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How to Write a Novel: 47 Rules for Writing a Stupendously Awesome Novel That You Will Love Forever Paperback – November 20, 2013
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About the Author
Nathan Bransford is the author of How to Write a Novel, Jacob Wonderbar and the Cosmic Space Kapow, Jacob Wonderbar for President of the Universe and Jacob Wonderbar and the Interstellar Time Warp. He was formerly a literary agent with Curtis Brown Ltd. and writes a popular blog on writing and publishing. He lives in New York City.
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This book contains gratingly run of the mill advice written in a gratingly silly tone. I cannot believe that any serious would-be novelist would give this thing more than a couple of stars. It reads like it was written by a fourteen year old egomaniac with ADHD. The attempts at cutesy humour are embarrassing, as are the regular references to the author's own novel series.
I have read through quite a number of books on how to write fiction. I rate all of them more highly than this irritating thing.
So, what guide should the aspiring novelist get? The three I recommend below are all excellent options:
1.) "Write a Novel and Get It Published" by Stephan May and Nigel Watts. (You can see it here: http://www.amazon.com/Write-Novel-2nd-Yourself-Writing/dp/1444171194/ref=sr_1_sc_2?s=books&ie=UTF8&qid=1410512632&sr=1-2-spell&keywords=write+a+novel+stephan+may). This book is concise, wise, genial, sober, and incisive;
2.) "Your First Novel" by Ann Rittenberg and Laura Whitcomb. This book is direct, comprehensive, authoritative, and goes out of its way to be encouraging. It's a great option;
3.) "Structuring Your Novel" by K. M. Weiland. As the title implies, this book primarily examines structure, and does so in great detail. Although the information is excellent, the books I recommended above have an easier-to-read lay out (smaller font, more spacing, etc.). But if you're not bothered by that sort of thing, this book is also a valuable resource.
Any one (or more) of the above three guides will be a great help to an aspiring novelist. I suggest not wasting your time with the silly, irritating book being reviewed here.
I think what separates this work from other Here's-How-You-Write books is the author's background. Nathan's a writer and he was an agent, so he's approached final drafts from both sides of the battlefield. Reading as much slush as he has (shudder) really gives him great insight on common pitfalls to avoid. And with his writing experience, he can properly tell you how to avoid them.
The best part about the book he actually touches upon in the book itself (meta!). I'm too lazy to find a direct quote, but essentially it's how you'll never come up with a story that no one has ever thought of before (billions and billions of people and all that). What's important is how you tell that story.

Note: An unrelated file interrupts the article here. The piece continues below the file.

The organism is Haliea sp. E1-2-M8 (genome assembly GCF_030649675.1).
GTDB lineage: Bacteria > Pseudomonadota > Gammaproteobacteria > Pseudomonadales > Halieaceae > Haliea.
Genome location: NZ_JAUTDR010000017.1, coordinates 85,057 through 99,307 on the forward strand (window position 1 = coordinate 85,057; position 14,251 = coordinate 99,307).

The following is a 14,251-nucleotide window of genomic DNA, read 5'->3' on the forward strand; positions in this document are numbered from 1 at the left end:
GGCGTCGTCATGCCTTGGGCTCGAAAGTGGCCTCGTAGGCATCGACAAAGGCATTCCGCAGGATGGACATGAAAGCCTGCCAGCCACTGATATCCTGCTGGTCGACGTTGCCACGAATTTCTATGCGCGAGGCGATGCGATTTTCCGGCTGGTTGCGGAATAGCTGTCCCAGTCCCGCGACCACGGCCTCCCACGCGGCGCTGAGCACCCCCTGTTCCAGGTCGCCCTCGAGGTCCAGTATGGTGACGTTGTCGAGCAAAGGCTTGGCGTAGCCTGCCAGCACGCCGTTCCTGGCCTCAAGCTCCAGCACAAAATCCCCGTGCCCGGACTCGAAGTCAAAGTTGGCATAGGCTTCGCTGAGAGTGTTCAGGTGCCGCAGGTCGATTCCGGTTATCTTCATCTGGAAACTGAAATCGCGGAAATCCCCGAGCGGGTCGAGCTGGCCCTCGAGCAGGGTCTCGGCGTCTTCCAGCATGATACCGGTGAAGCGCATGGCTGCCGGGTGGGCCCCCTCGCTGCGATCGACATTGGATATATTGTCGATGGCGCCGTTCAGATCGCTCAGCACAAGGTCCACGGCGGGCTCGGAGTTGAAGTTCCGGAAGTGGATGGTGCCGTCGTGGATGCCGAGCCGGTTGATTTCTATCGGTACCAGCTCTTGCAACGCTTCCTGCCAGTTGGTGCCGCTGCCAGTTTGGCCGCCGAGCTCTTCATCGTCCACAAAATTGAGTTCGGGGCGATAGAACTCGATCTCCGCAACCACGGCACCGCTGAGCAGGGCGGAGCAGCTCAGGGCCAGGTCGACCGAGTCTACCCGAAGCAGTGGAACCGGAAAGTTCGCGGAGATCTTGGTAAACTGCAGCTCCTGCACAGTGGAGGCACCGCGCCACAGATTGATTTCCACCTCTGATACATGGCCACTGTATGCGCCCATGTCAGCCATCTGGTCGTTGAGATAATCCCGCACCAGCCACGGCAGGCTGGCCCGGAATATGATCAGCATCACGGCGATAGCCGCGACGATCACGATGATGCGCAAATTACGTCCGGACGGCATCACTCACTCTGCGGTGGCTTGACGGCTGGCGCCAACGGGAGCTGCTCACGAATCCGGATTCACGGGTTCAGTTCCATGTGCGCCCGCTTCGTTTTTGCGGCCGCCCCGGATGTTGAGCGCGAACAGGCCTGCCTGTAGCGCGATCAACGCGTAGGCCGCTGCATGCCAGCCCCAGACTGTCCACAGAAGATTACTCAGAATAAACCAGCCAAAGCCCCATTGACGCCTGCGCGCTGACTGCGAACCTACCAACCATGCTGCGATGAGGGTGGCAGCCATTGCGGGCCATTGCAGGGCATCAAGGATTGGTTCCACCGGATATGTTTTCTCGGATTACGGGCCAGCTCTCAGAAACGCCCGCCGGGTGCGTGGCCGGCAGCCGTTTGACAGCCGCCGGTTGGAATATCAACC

The same applies to this work. Everything in here is something I've read in other How-To's or heard from teachers. But, and this is why you should buy this, Bransford explains all of these things in a way that's so easy to swallow. I mean- I've got a creative writing degree, I've been published here and there, but there's stuff in this book that $40,000 and 10 creative writing teachers couldn't get through my thick skull. Nathan just takes the advice, wraps it in a corny, apropos, candy-coated metaphor, and it goes down easy. It makes sense.
I recently decided to get serious about the self-publishing game, and was just about to get started on another novel. Though this book is definitely written for beginners, I'll be using this sucker as my writing bible over the next six months. Right alongside my Strunk and White.
But, it DOESN'T suck. Some of it is common sense (you're not going to make mountains of money writing books) and some is practical advice (don't chase trends), and some is kind of a shared spirit of camaraderie. Like: "After all, what is the point of writing a novel if not to settle old grudges by taking veiled swipes at people who've wronged you?"
It covers everything from knowing your genre - and why this is important, to the basics (plot, character, voice). What a killer first page actually means and why many authors get it wrong. Editing and revising. Making backups, on the theory that what if you got robbed on the way back to your apartment which is on fire? Even on getting started again, if life has interfered with your novel for XX days/weeks/months, because that whole "write every day" thing works great for independently wealthy novelists who never, ever get sick or who have friends or family who want attention from time to time.
If you write, some of these things you probably already do right, and some of it... We all need reminders. And easy ways to test if we're doing it right. Those things are included here. I laughed, I nodded my head, I highlighted my copy like a fiend. If you write - even if you are writing a memoir - this book can help you.